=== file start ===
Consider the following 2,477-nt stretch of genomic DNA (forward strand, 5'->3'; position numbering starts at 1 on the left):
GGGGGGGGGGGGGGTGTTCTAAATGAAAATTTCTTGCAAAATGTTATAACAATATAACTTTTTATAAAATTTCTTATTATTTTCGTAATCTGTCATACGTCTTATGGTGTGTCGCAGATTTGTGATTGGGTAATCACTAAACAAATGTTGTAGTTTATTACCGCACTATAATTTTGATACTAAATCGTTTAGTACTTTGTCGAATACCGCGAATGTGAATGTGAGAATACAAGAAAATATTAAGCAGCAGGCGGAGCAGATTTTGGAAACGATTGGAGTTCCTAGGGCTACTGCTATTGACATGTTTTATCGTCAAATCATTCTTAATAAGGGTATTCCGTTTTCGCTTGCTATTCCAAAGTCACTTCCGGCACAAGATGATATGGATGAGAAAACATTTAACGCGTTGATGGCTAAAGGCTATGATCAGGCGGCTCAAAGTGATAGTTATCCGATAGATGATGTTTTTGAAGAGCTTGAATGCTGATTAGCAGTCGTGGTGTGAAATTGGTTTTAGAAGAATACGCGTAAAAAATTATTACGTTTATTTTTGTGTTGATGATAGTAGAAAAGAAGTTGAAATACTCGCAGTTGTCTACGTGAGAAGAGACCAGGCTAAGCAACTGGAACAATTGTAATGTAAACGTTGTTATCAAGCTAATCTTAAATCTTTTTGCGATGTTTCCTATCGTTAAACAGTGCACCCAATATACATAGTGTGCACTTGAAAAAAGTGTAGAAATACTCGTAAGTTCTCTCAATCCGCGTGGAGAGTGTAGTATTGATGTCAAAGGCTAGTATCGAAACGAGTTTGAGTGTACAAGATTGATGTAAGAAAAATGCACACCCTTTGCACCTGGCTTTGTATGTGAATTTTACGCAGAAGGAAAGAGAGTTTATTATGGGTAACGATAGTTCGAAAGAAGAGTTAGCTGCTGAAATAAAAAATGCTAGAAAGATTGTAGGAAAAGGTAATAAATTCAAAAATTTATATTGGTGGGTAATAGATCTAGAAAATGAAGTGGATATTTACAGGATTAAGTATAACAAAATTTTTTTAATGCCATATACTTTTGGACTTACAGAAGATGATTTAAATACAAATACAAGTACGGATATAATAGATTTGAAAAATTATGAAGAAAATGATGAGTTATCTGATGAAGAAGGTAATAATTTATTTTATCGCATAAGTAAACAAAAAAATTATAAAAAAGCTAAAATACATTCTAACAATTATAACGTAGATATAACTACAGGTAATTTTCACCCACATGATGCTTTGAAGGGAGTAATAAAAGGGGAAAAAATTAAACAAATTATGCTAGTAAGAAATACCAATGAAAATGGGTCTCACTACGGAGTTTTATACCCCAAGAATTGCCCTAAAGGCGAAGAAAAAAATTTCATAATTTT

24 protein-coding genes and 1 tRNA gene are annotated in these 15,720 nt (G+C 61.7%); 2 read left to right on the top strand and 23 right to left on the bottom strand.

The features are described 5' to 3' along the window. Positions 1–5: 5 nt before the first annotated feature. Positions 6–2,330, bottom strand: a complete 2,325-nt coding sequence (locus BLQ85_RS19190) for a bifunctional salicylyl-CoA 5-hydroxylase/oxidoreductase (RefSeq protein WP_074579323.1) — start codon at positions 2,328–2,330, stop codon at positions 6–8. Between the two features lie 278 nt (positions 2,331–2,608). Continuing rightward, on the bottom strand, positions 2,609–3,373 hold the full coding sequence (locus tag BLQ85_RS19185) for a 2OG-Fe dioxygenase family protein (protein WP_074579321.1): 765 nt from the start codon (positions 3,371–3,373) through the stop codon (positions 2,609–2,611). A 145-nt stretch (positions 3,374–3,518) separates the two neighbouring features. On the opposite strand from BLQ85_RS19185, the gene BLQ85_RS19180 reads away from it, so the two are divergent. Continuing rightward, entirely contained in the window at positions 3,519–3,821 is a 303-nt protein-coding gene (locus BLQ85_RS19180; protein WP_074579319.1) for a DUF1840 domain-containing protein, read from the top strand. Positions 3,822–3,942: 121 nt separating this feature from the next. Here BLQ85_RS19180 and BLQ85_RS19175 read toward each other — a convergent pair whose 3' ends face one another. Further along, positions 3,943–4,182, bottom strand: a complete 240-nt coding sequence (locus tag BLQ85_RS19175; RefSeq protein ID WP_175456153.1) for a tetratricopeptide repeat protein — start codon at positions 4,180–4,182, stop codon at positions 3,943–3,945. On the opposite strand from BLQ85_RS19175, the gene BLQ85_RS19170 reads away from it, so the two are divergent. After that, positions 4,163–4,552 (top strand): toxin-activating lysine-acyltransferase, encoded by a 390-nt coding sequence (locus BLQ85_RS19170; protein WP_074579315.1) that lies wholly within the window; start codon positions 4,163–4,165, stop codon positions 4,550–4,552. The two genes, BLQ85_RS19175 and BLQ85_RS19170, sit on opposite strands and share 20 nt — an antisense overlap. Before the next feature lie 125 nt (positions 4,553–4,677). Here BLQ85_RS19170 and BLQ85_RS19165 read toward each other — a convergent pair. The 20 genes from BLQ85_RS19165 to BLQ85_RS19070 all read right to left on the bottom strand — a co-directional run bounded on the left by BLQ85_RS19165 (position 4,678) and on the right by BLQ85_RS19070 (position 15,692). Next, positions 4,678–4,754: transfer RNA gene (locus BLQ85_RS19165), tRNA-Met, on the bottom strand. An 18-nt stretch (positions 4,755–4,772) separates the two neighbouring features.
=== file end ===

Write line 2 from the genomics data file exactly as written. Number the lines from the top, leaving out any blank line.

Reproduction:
GGGGGGGGGGGGGGTGTTCTAAATGAAAATTTCTTGCAAAATGTTATAACAATATAACTTTTTATAAAATTTCTTATTATTTTCGTAATCTGTCATACGTCTTATGGTGTGTCGCAGATTTGTGATTGGGTAATCACTAAACAAATGTTGTAGTTTATTACCGCACTATAATTTTGATACTAAATCGTTTAGTACTTTGTCGAATACCGCGAATGTGAATGTGAGAATACAAGAAAATATTAAGCAGCAGGCGGAGCAGATTTTGGAAACGATTGGAGTTCCTAGGGCTACTGCTATTGACATGTTTTATCGTCAAATCATTCTTAATAAGGGTATTCCGTTTTCGCTTGCTATTCCAAAGTCACTTCCGGCACAAGATGATATGGATGAGAAAACATTTAACGCGTTGATGGCTAAAGGCTATGATCAGGCGGCTCAAAGTGATAGTTATCCGATAGATGATGTTTTTGAAGAGCTTGAATGCTGATTAGCAGTCGTGGTGTGAAATTGGTTTTAGAAGAATACGCGTAAAAAATTATTACGTTTATTTTTGTGTTGATGATAGTAGAAAAGAAGTTGAAATACTCGCAGTTGTCTACGTGAGAAGAGACCAGGCTAAGCAACTGGAACAATTGTAATGTAAACGTTGTTATCAAGCTAATCTTAAATCTTTTTGCGATGTTTCCTATCGTTAAACAGTGCACCCAATATACATAGTGTGCACTTGAAAAAAGTGTAGAAATACTCGTAAGTTCTCTCAATCCGCGTGGAGAGTGTAGTATTGATGTCAAAGGCTAGTATCGAAACGAGTTTGAGTGTACAAGATTGATGTAAGAAAAATGCACACCCTTTGCACCTGGCTTTGTATGTGAATTTTACGCAGAAGGAAAGAGAGTTTATTATGGGTAACGATAGTTCGAAAGAAGAGTTAGCTGCTGAAATAAAAAATGCTAGAAAGATTGTAGGAAAAGGTAATAAATTCAAAAATTTATATTGGTGGGTAATAGATCTAGAAAATGAAGTGGATATTTACAGGATTAAGTATAACAAAATTTTTTTAATGCCATATACTTTTGGACTTACAGAAGATGATTTAAATACAAATACAAGTACGGATATAATAGATTTGAAAAATTATGAAGAAAATGATGAGTTATCTGATGAAGAAGGTAATAATTTATTTTATCGCATAAGTAAACAAAAAAATTATAAAAAAGCTAAAATACATTCTAACAATTATAACGTAGATATAACTACAGGTAATTTTCACCCACATGATGCTTTGAAGGGAGTAATAAAAGGGGAAAAAATTAAACAAATTATGCTAGTAAGAAATACCAATGAAAATGGGTCTCACTACGGAGTTTTATACCCCAAGAATTGCCCTAAAGGCGAAGAAAAAAATTTCATAATTTT